40ac farm on market for €650,000, plus house and 78ac lands for €2m in Tipp

Castlegrace House is a 120ac property which has been in the same ownership for 200 years
Castlegrace House is a 120ac property which has been in the same ownership for 200 years
The property stands on the site of the 13th century castle
The property comes with an array of self-contained properties
Jim O'Brien

Jim O'Brien

Last week found me traipsing around south Tipperary, where I came across Castlegrace, a complex and historic 120ac Quaker property that has been in the Grubb family for over 200 years.

Located 4km from Clogheen, it is within 2km of one of the country's most renowned beauty spots, 'The Vee'.

This varied and interesting property consists of the three-storey Castlegrace House and yard, the three-bedroom Mill House, the three-bedroom Bridge Cottage and a five-storey 19th-century mill.

The land is in tillage, grass and cider orchards, serviced by two farmyards.

There is plenty of road frontage on two sides and 1.27km of fishing and frontage on to the River Tar, which has been harnessed to drive a fully operational hydro-electric generator.

The house shares the site with a 13th-century Norman De Bermingham castle made famous as a location for Stanley Kubrick's 1975 Academy Award-winning film, Barry Lyndon, starring Ryan O'Neal. It currently doubles as a walled garden.

The property on 120ac is now for sale as an entire or in lots, with the private treaty transaction guided at €2.65m by joint agents Howell and Purcell and Michael H Daniels.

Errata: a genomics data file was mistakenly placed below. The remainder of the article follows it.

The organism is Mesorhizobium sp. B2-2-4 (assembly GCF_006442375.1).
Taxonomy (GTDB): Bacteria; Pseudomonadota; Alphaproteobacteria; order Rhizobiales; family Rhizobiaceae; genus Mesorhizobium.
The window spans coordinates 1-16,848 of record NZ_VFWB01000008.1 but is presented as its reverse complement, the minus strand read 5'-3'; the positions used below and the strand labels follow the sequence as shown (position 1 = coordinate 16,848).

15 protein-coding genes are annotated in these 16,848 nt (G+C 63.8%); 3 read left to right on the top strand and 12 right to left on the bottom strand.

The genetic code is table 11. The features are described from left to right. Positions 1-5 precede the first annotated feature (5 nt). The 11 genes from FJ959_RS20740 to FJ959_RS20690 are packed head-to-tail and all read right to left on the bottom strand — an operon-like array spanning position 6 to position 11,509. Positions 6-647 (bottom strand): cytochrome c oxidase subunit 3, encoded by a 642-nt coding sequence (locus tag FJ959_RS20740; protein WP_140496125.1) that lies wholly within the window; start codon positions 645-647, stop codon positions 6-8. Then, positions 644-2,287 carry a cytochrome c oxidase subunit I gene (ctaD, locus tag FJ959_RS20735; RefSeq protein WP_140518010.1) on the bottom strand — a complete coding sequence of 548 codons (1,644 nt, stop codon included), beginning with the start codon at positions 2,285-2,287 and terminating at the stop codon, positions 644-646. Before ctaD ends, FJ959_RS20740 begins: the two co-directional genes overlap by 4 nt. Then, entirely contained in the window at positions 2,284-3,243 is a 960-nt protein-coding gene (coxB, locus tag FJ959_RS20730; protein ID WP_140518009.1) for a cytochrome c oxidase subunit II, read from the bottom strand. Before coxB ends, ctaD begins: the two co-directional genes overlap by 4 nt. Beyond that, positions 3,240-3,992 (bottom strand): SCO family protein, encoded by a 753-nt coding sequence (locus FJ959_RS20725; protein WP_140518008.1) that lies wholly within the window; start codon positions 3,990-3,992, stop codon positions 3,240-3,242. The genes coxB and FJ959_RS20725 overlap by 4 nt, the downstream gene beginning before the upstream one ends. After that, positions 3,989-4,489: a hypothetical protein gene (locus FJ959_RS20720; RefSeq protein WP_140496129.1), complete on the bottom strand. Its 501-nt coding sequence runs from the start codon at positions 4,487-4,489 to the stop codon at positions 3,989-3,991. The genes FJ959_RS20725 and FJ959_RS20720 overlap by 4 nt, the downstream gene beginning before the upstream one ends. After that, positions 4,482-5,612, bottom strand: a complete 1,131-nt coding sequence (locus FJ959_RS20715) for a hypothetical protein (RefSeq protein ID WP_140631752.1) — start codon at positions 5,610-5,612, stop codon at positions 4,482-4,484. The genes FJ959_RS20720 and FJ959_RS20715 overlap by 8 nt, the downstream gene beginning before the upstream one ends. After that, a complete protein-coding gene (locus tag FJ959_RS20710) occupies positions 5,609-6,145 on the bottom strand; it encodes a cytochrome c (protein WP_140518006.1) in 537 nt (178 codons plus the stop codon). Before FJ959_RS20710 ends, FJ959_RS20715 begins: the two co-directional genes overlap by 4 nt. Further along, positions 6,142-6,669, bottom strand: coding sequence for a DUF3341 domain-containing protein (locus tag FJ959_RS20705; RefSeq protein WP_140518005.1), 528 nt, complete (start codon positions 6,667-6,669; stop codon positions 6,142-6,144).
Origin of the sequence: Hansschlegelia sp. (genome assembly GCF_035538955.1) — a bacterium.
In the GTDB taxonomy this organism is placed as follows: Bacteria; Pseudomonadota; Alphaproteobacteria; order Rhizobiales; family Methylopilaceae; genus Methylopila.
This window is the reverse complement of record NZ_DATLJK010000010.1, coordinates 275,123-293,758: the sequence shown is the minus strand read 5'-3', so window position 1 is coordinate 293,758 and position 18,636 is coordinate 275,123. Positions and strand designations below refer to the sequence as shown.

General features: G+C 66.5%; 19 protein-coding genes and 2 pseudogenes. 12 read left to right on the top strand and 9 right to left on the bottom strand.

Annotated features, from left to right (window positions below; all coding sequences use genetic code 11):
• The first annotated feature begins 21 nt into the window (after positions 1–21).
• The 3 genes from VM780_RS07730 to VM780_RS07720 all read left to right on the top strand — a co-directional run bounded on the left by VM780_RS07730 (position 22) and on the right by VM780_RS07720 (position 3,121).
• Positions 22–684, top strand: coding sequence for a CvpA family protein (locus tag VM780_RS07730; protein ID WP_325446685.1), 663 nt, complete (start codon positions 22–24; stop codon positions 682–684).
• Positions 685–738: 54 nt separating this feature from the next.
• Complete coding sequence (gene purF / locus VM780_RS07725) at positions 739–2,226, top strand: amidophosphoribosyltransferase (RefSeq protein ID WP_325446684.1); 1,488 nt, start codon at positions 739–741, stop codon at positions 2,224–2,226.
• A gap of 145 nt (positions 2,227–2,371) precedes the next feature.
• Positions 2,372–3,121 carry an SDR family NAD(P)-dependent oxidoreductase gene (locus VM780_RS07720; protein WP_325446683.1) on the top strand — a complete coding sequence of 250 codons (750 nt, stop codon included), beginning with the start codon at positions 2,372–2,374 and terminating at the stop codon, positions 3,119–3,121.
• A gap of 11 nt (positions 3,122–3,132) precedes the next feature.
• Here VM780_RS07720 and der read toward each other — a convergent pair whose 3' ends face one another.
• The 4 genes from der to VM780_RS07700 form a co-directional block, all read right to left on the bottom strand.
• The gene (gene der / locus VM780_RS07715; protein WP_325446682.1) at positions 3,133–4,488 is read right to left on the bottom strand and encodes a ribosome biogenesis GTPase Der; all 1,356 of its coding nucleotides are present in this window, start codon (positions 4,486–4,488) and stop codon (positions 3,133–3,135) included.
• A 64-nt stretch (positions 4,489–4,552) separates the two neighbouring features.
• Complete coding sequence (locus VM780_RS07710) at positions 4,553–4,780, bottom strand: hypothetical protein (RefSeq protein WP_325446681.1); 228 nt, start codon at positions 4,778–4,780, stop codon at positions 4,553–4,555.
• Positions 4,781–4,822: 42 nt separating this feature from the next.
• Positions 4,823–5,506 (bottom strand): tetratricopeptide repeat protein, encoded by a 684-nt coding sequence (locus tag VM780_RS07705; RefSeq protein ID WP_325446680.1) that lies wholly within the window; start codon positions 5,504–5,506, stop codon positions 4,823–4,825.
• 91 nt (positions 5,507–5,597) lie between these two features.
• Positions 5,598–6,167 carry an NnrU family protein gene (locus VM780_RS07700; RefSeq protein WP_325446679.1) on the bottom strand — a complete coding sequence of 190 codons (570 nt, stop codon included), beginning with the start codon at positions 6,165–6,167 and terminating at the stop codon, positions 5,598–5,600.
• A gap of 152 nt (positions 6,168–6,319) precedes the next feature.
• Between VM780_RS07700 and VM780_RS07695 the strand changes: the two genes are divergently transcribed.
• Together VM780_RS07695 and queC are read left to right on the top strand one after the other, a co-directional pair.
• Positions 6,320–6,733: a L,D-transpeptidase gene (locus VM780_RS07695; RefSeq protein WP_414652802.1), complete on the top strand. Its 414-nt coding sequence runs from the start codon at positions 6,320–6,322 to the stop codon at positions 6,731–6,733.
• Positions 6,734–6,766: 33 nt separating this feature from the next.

My journey to Castlegrace takes me across the Knockmealdowns to the breath-taking views at 'The Vee'.

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The road descends for 2km into a fertile valley between the Galtees and the Knockmealdowns and I reach the gates of Castlegrace, where John Howell is waiting.

He leads me up the curving drive to the steps of a Georgian residence built in the early 1800s by Samuel Grubb, a prominent miller, corn merchant and draper.

We are met briefly by the current master of the house, Nicholas Grubb. With much to be done on the working estate, he leaves John and me to our snooping around.

The house is a two-story over-basement Georgian residence with a distinct Quaker feel: elegant without being ostentatious. It has all the classic Georgian features and is in good condition.

Two further dwellings are located near the old mill: the Mill House was once the administrative centre of the commercial operation, while the Bridge Cottage near the river is currently rented.

The five-storey mill is a fine stone structure in good condition with the floors still intact. When milling ceased the family continued to use the building for its export business, Tipperary Products.


The mill-race running under the mill is used to power the generator supplying power to the whole estate and selling surplus back to the grid.

There are two farmyards, one adjacent to the mill and in need of some TLC.

Across the road on 41.6ac is a modern farmyard in pristine condition made up of two four-column round-roof sheds with double lean-to, a sheltered feeding unit, slatted units, state-of-the-art cattle- and sheep-handling facilities, and a concrete silage pad.

The lands and the land-use are testament to the fertility and versatility of the ground. A total of 67.6ac is divided between grazing for sheep and a tillage crop of broad beans. A section of 33ac is in cider apples, with the potential to produce 600 tons of apples at €150 per ton.

The property can be bought in lots or as an entire with the house on 78.4ac guided at €2m, while 41.6ac with the modern yard is guided at €650,000.

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